The ocean predicts future northwestern European and Arctic climate

June 21, 2017, University of Bergen
The Gulf Stream's poleward pathway. The figure shows how the warm Gulf Stream is gradually cooled on its northward journey through the North Atlantic and Nordic Seas until it eventually meets the Arctic sea ice (grey shading). The green boxes show the location of measurements used to track the northward propagation of temperature anomalies. Credit: Marius Årthun, University of Bergen and the Bjerknes Centre for Climate Research Temperature data by

A new study in the journal Nature Communications by researchers from the University of Bergen and Bjerknes Centre for Climate Research, Norway, and University of Oxford, UK, demonstrates that there is a clear potential for practical and useful predictions of northwestern European and Arctic climate based on the state of the ocean.

"We particularly predict that Norwegian air temperature will decrease over the coming years, although staying above the long-term (1981–2010) average. Winter Arctic sea ice extent will remain low but with a general increase toward 2020", says lead author Marius Årthun, postdoc at the Bjerknes Centre for Climate Research.

Time series of observed sea surface temperature along the North Atlantic Current and its poleward extension, the Norwegian Atlantic Current, show that anomalies progress poleward from the subpolar North Atlantic to the Nordic Seas with a time lag of 7-10 years. Higher Nordic Seas temperatures are furthermore associated with higher surface air temperatures and precipitation over Norway, and a reduced Arctic winter sea ice cover.

Årthun et al. shows that a significant part of northwestern European and Arctic can be predicted by statistically exploiting the predictability arising from the poleward propagation of oceanic anomalies along the Gulf Stream and the strong co-variability between these oceanic anomalies and climate.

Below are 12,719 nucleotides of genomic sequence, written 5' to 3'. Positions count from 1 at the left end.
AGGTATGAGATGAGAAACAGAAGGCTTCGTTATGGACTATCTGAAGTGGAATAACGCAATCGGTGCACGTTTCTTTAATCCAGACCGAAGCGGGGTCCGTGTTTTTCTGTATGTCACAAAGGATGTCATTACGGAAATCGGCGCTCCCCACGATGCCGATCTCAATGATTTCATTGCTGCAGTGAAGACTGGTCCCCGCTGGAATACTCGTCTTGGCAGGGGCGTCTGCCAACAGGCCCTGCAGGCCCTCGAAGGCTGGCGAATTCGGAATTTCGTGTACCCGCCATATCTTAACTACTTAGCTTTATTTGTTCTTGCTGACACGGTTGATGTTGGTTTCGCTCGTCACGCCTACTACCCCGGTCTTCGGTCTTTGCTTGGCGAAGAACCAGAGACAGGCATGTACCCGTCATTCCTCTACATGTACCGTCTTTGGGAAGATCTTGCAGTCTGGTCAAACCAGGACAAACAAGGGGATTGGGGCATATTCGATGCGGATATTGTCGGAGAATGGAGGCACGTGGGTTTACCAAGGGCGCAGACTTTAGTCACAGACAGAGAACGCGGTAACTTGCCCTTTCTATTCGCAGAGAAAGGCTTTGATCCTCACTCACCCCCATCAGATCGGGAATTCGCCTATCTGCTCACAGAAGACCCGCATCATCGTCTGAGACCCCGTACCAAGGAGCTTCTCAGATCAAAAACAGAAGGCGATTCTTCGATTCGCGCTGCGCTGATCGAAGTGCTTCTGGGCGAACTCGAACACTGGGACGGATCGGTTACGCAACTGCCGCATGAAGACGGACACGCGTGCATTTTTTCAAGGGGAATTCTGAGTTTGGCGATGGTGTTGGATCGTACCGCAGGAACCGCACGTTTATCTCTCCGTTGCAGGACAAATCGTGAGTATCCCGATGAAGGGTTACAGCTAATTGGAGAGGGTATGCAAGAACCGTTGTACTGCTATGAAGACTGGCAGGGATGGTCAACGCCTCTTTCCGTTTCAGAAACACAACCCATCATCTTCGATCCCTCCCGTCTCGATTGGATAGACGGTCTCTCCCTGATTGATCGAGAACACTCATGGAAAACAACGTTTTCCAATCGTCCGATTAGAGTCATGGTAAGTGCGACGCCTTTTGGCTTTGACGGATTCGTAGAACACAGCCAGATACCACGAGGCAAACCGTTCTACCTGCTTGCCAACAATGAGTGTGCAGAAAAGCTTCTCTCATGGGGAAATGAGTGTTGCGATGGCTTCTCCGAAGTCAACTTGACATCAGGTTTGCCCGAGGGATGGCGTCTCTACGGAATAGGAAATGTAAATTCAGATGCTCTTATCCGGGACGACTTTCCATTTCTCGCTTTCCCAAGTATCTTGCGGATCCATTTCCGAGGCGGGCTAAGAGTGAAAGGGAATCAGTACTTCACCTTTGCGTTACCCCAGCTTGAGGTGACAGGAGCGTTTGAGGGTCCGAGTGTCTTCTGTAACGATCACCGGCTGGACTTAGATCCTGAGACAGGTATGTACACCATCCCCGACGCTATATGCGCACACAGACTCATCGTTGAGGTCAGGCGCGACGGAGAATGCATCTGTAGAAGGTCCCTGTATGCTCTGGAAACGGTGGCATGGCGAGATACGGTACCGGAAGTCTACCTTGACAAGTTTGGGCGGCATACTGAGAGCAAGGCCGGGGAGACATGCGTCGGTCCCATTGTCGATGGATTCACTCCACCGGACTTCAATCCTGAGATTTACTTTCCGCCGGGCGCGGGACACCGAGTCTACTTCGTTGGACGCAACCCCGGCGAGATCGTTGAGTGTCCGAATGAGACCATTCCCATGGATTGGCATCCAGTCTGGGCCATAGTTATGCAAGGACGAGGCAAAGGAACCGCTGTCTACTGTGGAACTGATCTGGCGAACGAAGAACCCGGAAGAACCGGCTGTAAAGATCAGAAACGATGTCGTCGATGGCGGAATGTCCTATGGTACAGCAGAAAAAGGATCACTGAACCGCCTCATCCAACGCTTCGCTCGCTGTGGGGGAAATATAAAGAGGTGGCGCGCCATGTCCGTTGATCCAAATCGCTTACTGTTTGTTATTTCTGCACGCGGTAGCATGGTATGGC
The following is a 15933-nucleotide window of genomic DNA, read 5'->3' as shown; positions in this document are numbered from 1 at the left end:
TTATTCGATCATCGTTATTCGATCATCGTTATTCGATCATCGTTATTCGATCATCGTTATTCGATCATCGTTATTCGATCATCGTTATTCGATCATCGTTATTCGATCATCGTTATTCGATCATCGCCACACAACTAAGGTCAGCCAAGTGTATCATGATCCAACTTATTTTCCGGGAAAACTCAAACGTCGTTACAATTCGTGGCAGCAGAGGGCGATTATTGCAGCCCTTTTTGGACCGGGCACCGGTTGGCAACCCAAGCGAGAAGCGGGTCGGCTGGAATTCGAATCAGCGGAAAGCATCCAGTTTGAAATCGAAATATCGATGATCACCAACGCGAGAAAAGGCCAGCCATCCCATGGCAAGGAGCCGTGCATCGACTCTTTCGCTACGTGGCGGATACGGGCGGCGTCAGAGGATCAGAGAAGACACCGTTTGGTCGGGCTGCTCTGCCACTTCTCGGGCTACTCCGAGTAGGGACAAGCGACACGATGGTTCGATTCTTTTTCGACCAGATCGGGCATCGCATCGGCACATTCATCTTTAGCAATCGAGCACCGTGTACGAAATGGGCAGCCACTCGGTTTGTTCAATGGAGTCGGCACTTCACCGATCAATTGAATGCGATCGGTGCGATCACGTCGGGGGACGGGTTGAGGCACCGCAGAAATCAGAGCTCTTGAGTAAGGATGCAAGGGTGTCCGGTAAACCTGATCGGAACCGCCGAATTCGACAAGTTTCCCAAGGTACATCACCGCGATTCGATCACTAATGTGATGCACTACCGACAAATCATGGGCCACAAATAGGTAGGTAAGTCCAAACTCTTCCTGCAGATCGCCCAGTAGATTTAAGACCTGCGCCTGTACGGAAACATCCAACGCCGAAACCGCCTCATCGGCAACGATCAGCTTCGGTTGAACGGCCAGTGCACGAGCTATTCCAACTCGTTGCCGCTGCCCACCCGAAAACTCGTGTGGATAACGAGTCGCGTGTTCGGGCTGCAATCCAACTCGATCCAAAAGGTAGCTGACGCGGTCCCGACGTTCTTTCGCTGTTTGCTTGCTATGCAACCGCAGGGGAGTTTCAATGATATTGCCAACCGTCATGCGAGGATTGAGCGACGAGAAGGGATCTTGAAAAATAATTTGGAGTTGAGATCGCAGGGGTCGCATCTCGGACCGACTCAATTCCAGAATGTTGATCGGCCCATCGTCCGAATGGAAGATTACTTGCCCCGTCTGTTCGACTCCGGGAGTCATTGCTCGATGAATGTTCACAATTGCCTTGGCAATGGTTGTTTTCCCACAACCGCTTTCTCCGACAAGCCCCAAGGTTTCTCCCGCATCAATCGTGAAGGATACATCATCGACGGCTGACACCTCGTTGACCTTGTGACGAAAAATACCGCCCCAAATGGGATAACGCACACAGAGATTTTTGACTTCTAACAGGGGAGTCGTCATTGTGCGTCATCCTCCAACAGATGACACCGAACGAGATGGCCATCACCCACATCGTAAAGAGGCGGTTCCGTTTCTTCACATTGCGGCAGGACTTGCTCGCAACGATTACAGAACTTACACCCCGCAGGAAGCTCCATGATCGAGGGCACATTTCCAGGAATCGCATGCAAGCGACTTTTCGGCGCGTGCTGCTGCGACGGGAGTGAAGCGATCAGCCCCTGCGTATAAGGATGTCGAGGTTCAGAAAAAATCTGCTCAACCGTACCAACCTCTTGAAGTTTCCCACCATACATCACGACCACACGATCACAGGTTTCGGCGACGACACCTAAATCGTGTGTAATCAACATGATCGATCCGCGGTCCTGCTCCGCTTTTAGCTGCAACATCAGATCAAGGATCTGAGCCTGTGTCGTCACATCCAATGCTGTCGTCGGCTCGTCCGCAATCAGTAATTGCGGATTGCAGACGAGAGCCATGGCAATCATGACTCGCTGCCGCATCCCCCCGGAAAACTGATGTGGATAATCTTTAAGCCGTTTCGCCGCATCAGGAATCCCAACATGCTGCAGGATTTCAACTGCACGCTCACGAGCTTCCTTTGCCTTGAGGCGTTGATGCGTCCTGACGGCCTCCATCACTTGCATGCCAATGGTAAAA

Climate forecasts are essential for many societal applications and bridges the scientific gap that currently exists between the established fields of weather forecasting and projections of future climate change. It is commonly understood that the ocean, due to its large thermal inertia, is a major source of and predictability.

However, several open questions exist on how and to what extent the ocean influences climate over land. This study detail a key aspect of climate predictability, and offers compelling evidence that oceanic variability exerts a strong influence on climate in the North Atlantic-Arctic region.

Explore further: While the Arctic is melting the Gulf Stream remains

More information: Marius ?rthun et al. Skillful prediction of northern climate provided by the ocean, Nature Communications (2017). DOI: 10.1038/ncomms15875

Related Stories

How the Arctic Ocean became saline

June 6, 2017

The Arctic Ocean was once a gigantic freshwater lake. Only after the land bridge between Greenland and Scotland had submerged far enough did vast quantities of salt water pour in from the Atlantic. With the help of a climate ...

Distant oceanic phenomena influence climate in South America

December 13, 2016

The role played by the Atlantic and Pacific, and Indian Oceans in South American climate variability is one of the topics researched by Marcelo Barreiro, Head of Atmospheric Sciences at Uruguay's University of the Republic ...

Large sea ice changes North of Swalbard

June 12, 2014

During the last decades warmer Atlantic water has caused a retreat of the ice edge north of Svalbard. In contrast to other areas of the Arctic Ocean, the largest ice loss north of Svalbard occurred during winter.

Recommended for you

What rising seas mean for local economies

February 15, 2019

Impacts from climate change are not always easy to see. But for many local businesses in coastal communities across the United States, the evidence is right outside their doors—or in their parking lots.

Where is the universe hiding its missing mass?

February 15, 2019

Astronomers have spent decades looking for something that sounds like it would be hard to miss: about a third of the "normal" matter in the Universe. New results from NASA's Chandra X-ray Observatory may have helped them ...


Please sign in to add a comment. Registration is free, and takes less than a minute. Read more

Click here to reset your password.
Sign in to get notified via email when new comments are made.